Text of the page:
Better Care

Injured Libyans receive specialist treatment at rehabilitation centre

Specialists in rehabilitation and prosthesis will treat Libyan patients at West Midlands Rehabilitation Centre.

West Midlands Rehabilitation Centre is among eight centres in the UK providing specialist amputee rehabilitation for Libyan nationals who have suffered critical injury in war-torn areas of their country.

The eight patients, who are receiving rehabilitation and prosthetic treatment, are among 65 Libyan nationals receiving outpatient treatment for reconstructive surgery, rehabilitation and prosthetic provision in British rehabilitation centres.

As a recognised centre of excellence and leader in its field, West Midlands Rehabilitation Centre (WMRC) was chosen to work in partnership with the Department of Health and the Libyan Embassy after the Prime Minister announced in Tripoli that the places would be made available in UK specialist facilities.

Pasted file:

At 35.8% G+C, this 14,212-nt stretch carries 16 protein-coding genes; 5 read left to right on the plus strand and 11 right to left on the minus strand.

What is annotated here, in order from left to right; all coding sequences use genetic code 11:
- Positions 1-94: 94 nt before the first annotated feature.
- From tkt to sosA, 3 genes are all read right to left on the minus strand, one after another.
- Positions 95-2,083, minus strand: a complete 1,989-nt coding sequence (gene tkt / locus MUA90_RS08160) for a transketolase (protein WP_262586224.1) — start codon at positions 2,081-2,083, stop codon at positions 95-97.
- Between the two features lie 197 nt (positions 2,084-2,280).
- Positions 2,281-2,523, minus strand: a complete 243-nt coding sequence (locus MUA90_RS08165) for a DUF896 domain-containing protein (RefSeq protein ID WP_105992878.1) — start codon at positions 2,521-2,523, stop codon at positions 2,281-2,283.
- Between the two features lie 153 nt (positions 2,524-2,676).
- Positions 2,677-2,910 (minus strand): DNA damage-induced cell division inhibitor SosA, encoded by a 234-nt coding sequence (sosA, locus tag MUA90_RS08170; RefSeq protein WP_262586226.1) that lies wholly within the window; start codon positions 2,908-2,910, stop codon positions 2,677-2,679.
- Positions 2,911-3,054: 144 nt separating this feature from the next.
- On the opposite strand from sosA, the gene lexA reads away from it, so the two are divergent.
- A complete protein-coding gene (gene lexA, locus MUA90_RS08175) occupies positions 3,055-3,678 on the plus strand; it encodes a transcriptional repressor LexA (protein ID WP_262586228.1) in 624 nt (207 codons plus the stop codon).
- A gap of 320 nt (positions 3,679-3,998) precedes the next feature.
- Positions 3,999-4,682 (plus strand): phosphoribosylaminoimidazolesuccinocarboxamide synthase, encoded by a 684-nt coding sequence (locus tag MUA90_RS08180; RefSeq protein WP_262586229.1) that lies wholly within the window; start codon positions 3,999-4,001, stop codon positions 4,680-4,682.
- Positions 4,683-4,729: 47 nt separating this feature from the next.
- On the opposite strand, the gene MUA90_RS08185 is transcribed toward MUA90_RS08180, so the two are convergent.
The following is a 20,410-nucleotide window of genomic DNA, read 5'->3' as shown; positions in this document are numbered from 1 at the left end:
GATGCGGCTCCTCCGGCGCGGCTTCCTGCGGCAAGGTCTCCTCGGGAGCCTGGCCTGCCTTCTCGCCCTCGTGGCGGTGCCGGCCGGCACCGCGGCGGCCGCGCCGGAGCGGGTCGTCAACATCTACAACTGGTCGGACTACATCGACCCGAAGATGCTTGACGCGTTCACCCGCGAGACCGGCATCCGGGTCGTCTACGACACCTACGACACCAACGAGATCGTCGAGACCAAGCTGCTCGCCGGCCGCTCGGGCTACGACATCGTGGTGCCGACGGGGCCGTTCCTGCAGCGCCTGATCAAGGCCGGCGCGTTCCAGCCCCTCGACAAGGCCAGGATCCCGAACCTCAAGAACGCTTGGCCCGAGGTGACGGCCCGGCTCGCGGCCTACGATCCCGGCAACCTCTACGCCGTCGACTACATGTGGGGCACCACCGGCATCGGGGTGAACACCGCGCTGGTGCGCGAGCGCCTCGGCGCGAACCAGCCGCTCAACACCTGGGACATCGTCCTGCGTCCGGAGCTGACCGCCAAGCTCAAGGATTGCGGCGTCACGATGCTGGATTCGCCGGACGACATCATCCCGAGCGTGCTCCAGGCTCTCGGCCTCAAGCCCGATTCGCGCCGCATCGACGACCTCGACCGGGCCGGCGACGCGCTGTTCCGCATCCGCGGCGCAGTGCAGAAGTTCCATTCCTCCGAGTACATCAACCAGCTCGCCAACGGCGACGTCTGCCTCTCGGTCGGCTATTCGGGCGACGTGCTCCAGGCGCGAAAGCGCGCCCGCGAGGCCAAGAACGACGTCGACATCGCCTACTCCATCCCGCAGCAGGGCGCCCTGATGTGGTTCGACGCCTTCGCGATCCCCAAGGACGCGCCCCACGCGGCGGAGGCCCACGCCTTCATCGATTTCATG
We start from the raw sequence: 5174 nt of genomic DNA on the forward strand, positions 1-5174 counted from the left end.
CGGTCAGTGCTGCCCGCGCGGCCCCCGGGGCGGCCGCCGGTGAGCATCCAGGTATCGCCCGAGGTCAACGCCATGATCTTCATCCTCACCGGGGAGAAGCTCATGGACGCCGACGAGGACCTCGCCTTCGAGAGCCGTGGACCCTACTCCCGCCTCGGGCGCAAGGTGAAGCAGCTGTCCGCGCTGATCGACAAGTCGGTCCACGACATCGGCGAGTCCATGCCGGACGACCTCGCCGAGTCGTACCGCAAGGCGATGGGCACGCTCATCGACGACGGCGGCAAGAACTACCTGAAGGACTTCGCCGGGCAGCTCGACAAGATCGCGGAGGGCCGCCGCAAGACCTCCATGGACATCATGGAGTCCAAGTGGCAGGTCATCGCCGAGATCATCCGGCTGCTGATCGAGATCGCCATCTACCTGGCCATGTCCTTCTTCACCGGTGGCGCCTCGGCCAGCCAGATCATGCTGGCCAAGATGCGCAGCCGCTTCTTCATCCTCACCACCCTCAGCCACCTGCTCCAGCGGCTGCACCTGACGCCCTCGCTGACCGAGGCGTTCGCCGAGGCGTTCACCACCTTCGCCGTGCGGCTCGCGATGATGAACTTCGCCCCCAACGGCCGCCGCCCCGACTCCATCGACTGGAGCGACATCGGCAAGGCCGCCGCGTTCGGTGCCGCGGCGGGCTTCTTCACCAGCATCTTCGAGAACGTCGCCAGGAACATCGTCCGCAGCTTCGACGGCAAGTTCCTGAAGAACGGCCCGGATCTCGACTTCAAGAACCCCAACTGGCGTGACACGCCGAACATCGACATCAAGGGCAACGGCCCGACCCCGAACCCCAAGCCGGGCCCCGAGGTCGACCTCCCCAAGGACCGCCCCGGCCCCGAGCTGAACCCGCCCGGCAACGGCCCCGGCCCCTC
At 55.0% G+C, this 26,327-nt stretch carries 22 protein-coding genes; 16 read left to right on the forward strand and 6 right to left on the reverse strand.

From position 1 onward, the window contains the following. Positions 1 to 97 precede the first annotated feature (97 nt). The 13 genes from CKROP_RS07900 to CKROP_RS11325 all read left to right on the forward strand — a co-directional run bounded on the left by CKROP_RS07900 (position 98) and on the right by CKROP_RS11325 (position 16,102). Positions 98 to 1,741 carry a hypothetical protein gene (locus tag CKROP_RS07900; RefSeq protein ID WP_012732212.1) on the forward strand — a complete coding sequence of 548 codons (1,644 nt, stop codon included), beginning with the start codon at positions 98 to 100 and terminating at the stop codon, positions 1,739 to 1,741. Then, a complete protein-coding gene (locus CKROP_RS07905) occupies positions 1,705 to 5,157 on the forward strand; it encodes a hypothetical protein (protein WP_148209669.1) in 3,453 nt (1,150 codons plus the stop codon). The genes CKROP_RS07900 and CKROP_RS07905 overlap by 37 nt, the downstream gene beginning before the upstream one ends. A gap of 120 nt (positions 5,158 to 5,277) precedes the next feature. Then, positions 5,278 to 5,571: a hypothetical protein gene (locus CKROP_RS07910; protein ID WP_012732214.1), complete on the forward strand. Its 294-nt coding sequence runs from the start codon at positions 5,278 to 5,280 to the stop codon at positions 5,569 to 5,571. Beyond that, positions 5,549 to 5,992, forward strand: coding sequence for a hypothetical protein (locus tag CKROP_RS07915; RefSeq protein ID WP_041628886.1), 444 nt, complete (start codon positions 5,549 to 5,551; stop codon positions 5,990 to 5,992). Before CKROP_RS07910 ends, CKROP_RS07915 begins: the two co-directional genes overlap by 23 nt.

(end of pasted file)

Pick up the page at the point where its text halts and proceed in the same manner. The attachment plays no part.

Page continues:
The team will also work closely with the local Libyan community to support the patients while they undergo treatment in the UK.

Birmingham Community Healthcare's specialist rehabilitation services have set up an amputee rehabilitation multidisciplinary team to provide 12-week programmes of assessment, treatment and equipment for the Libyan patients, the first of whom arrived in late January.

The team is led by consultant in rehabilitation medicine Dr Jeff Lindsay, a specialist in amputee rehabilitation and orthotics at WMRC.

He said: “The lives of this cohort of patients have been severely blighted by war and we are very proud that the specialist skills, experience, and teamwork within our service have been recognised and called upon to contribute to this important humanitarian project.

Prime Minister David Cameron announced in Tripoli that places would be made available in UK specialist hospitals for reconstruction surgery, rehabilitation and prosthetic provision for critically injured Libyans.

All treatment is fully funded by the Libyan government. Treatment is provided through voluntary input by BCHC staff, whose additional time is paid for by the Libyan transitional government and therefore there is no impact on normal NHS services.